Boil potatoes with skins on. While they are warm, peel and mash them with salt. Knead potatoes with flour. (The less flour used, the better the lompe.) Roll dough into a long sausage and divide into equal pieces. With a rolling pin, roll into round 6 inch flat cakes, approx ⅛ inch thick. Fry in a hot fry griddle or frying pan.

Greek Potato Terrine with Pine Nut and Currant Dressing

As this terrine looks dramatic when sliced it‘s fun to share at potlucks.

6 bell peppers

olive oil as needed

2 potatoes

1½ lbs crumbled feta cheese 

½ cup yogurt

¼ cup olive oil

Preheat oven to 450°. Rub bell peppers with olive oil and roast until their skins have blackened. Remove, cover with a damp cloth and set aside for an hour. Remove pepper skins and cut peppers into quarters. Meanwhile, boil potatoes until tender. Slice potatoes. Blend feta with yogurt and mix in olive oil. Line a terrine with cling film and cover the bottom with half the bell pepper, half the feta mix and potatoes. Layer with remaining feta and bell pepper, seal with cling film, refrigerate 4 hours.


¼ cup red vinegar

1 tablespoon honey

salt and pepper to taste

½ cup olive oil

⅔ cup currants

½ cup pine nuts – toasted

1 clove garlic – crushed

Whisk together vinegar, honey, salt and pepper, slowly incorporate olive oil, whisking all the time. Add currants, pine nuts and garlic. Set aside for an hour to allow flavors to develop. Unmold terrine onto serving plate, serve with dressing. Serves 8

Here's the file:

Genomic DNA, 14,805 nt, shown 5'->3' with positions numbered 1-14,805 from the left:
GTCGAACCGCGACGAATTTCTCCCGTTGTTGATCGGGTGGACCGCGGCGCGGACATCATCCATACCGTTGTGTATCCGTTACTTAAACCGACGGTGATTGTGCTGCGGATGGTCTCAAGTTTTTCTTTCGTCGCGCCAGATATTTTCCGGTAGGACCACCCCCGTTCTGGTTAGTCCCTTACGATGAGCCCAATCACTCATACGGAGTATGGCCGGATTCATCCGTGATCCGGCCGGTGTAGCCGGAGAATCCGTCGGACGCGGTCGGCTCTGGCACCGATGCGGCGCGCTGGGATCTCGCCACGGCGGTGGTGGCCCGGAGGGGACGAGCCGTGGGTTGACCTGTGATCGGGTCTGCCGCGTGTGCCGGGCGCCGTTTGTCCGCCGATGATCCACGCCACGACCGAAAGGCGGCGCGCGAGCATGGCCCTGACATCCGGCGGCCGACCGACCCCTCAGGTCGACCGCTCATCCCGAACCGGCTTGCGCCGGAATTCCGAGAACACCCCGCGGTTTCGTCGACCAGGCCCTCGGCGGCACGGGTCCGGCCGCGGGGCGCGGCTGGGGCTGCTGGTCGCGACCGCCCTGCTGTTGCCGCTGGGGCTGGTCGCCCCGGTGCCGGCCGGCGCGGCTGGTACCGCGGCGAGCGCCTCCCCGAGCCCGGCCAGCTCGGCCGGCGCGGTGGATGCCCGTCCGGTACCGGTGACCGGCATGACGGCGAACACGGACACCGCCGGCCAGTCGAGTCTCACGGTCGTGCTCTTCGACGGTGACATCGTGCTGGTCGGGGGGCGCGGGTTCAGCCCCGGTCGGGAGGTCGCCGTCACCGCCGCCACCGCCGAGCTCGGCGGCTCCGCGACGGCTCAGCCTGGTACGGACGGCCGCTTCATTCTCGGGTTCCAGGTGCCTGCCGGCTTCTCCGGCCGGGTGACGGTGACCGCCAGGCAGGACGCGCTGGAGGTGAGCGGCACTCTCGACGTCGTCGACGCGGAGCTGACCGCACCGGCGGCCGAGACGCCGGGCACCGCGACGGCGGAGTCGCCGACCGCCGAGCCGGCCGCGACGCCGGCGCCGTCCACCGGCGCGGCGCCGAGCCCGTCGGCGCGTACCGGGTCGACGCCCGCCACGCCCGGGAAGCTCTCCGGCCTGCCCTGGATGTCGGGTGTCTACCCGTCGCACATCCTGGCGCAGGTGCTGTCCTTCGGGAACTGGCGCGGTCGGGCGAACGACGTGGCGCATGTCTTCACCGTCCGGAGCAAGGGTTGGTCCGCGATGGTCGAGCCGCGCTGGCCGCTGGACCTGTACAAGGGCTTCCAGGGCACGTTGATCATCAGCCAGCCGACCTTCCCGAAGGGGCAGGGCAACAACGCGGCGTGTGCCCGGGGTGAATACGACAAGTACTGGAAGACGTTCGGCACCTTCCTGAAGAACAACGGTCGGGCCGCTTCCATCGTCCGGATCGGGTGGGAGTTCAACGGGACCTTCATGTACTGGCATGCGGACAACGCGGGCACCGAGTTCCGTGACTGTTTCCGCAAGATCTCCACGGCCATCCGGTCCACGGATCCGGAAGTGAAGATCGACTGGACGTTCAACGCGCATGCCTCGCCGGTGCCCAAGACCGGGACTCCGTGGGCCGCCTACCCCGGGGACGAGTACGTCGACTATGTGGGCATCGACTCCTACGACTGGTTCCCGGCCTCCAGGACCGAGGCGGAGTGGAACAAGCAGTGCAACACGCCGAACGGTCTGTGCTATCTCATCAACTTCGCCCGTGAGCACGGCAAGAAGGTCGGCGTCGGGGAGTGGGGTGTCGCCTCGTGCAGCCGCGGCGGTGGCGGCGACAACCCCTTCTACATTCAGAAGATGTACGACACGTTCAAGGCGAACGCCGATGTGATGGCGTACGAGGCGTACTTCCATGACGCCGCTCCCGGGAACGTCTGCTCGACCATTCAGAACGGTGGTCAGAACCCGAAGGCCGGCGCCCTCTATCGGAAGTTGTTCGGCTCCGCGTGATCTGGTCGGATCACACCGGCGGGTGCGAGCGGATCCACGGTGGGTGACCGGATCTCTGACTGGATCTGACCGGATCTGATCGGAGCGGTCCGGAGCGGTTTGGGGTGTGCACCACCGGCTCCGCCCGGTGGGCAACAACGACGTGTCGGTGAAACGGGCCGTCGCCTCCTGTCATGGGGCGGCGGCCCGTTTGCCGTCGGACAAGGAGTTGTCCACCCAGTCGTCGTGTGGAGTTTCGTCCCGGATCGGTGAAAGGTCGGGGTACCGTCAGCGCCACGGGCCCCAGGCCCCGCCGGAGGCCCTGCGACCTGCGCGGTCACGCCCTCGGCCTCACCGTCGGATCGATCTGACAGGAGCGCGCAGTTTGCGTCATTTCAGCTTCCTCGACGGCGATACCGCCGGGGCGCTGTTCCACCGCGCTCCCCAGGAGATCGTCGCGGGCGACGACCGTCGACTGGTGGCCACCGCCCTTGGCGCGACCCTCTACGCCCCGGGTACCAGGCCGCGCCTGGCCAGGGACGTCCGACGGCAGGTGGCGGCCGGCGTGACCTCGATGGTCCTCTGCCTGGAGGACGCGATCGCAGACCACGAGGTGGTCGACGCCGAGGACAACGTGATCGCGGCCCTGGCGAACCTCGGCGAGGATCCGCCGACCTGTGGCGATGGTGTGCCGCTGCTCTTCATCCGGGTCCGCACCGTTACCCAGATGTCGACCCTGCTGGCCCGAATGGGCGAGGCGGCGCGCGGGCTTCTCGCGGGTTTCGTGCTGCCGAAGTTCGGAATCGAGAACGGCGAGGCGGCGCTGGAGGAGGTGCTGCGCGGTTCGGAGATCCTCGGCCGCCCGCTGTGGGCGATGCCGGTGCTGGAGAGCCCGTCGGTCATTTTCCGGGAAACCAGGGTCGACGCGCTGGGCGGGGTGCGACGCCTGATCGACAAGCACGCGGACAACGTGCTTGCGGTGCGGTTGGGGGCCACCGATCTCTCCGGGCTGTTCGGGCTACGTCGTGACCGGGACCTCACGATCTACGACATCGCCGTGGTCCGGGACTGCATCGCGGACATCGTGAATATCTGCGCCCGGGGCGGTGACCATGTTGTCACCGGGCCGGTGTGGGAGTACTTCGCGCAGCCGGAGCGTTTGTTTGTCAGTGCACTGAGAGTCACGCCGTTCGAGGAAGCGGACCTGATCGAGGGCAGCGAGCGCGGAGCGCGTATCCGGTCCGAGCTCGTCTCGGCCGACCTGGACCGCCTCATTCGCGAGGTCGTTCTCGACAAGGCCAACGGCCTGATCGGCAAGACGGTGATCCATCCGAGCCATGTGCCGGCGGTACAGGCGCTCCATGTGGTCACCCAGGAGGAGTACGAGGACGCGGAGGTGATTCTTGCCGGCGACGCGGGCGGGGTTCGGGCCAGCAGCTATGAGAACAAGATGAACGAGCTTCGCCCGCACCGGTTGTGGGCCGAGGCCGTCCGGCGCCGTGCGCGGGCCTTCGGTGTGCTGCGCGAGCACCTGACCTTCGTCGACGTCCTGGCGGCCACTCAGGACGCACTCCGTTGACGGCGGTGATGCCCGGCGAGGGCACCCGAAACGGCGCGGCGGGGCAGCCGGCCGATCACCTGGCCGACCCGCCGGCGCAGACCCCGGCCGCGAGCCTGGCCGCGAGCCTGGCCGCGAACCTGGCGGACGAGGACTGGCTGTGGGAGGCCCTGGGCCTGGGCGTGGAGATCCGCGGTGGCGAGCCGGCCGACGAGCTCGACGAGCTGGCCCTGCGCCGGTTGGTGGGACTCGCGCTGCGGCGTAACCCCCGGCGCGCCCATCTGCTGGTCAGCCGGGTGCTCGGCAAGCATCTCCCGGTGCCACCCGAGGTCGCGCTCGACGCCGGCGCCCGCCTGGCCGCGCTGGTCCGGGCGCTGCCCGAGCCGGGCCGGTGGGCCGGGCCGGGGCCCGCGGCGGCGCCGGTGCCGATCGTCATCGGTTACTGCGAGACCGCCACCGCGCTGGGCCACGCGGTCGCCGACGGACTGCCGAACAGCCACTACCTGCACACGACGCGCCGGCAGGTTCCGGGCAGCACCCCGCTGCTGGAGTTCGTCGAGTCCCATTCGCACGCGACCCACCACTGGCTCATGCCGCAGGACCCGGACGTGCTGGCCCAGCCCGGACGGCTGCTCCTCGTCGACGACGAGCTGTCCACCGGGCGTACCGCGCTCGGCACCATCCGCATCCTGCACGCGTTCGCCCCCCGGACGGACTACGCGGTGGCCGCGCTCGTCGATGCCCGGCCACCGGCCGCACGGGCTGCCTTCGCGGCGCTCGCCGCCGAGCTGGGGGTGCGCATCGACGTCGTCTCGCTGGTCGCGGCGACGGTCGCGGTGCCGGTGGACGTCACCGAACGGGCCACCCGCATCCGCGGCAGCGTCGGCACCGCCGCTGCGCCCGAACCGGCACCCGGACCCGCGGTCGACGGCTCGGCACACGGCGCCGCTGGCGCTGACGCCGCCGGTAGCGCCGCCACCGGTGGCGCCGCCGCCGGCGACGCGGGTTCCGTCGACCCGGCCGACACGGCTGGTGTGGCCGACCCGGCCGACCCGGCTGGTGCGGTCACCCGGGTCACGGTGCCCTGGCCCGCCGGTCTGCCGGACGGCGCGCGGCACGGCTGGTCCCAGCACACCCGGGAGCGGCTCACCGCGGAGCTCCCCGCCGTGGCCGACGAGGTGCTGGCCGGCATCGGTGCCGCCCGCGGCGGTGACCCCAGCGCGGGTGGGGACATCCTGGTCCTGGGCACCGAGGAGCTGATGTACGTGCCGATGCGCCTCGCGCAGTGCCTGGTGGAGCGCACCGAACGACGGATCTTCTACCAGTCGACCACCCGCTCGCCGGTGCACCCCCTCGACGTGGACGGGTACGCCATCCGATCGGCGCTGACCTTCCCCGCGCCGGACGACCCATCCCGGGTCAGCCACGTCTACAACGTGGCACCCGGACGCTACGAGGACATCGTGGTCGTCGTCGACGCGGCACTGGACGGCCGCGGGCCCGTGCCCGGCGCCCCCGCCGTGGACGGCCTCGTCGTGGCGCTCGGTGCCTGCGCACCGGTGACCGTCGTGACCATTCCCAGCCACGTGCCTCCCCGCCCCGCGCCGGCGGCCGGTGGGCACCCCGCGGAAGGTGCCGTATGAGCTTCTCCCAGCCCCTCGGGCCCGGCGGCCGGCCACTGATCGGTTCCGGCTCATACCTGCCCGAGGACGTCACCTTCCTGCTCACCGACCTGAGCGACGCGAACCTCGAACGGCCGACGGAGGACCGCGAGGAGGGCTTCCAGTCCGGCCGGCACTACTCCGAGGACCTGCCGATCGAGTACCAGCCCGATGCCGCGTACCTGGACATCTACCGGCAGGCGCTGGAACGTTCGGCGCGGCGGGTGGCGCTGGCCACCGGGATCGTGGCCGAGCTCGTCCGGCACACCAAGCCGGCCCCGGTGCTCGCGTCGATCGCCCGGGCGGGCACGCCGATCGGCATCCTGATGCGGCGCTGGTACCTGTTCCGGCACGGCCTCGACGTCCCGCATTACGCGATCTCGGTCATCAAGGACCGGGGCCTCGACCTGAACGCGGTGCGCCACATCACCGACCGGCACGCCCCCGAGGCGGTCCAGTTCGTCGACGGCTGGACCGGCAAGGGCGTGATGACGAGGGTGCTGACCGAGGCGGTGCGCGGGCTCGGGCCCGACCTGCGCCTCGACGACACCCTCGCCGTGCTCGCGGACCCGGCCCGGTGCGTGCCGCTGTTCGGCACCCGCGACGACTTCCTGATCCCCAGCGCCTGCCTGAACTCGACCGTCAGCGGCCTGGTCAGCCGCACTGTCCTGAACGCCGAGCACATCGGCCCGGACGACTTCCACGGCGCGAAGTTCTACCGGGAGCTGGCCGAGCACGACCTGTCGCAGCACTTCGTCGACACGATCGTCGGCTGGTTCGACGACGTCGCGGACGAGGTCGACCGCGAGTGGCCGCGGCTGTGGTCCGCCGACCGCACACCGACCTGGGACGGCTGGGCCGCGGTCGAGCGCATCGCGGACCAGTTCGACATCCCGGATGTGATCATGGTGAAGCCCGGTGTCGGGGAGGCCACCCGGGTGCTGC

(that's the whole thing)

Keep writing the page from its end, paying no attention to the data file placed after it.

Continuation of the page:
English Blue Cheese, Broccoli, Cauliflower and Potato Soup

3 tablespoons butter

1 onion – chopped

1 clove garlic – minced

¼ cup flour

4 cups milk

1 cup crumbled blue cheese

1 cup grated cheddar cheese

1 teaspoon dried herbs

2 medium potatoes – cubed

2 cups chicken stock

½ cup cauliflower florets

½ cup broccoli florets

splash of white wine

salt and pepper

Melt butter in saucepan add onion and garlic, cook until translucent, about 10 minutes. Add flour and cook a few minutes. Gradually stir in milk. Bring to a simmer and cook stirring frequently for 5 minutes. Add cheese and herbs; continue to stir until cheese melts. Set aside. Meanwhile cook potatoes in stock adding cauliflower and broccoli after 10 minutes. Cook 5 minutes then add to soup.. Reheat soup thoroughly but gently before serving. Add a splash of wine and season with salt and pepper. Serves 6.

 Italian Caponata

The acidity of this dish gives it a long life, and it has been speculated that it originated from seafarers. When I opened the bag of vegetables from Live and Cecilia, I discovered a heap of tomatoes and a fabulous shiny eggplant. 2 eggplants (about 2 lbs) cut into ¾ inch cubes

1/2 tablespoon salt

1 cup olive oil

1 onion – chopped

4 canned anchovies – chopped

3 tomatoes – chopped

2 celery stalks – sliced

1 red pepper – diced

4 tablespoons red wine vinegar

1 tablespoon sugar

2 tablespoons minced, plump, sun-dried tomatoes

2 tablespoons capers

2 tablespoons pine nuts

2 tablespoons golden raisins

18 green olives – pitted and halved

2 tablespoons – chopped basil

2 tablespoons – chopped Italian parsley

Toss eggplant in a colander with salt. Let it drain for 30 minutes, rinse and squeeze dry. Heat ⅓ cup oil in skillet, brown eggplant in batches; 8 minutes. Drain on paper towel. Add more oil, and cook onion with anchovies until soft; 10 minutes. Add tomatoes, celery, and red pepper; cook 6 minutes. Add vinegar, sugar, and sun-dried tomatoes; cook 4 minutes. Add capers, pine nuts, raisins, olives then eggplant; cook 5 minutes. Remove from heat, let cool, and toss with basil and parsley.

As always, you can follow Amanda’s adventures at Check throughout the week for some terrific Galley Essentials columns from Amanda’s 16 year run, and be sure to come back on Friday for the final Galley Essentials column in the series.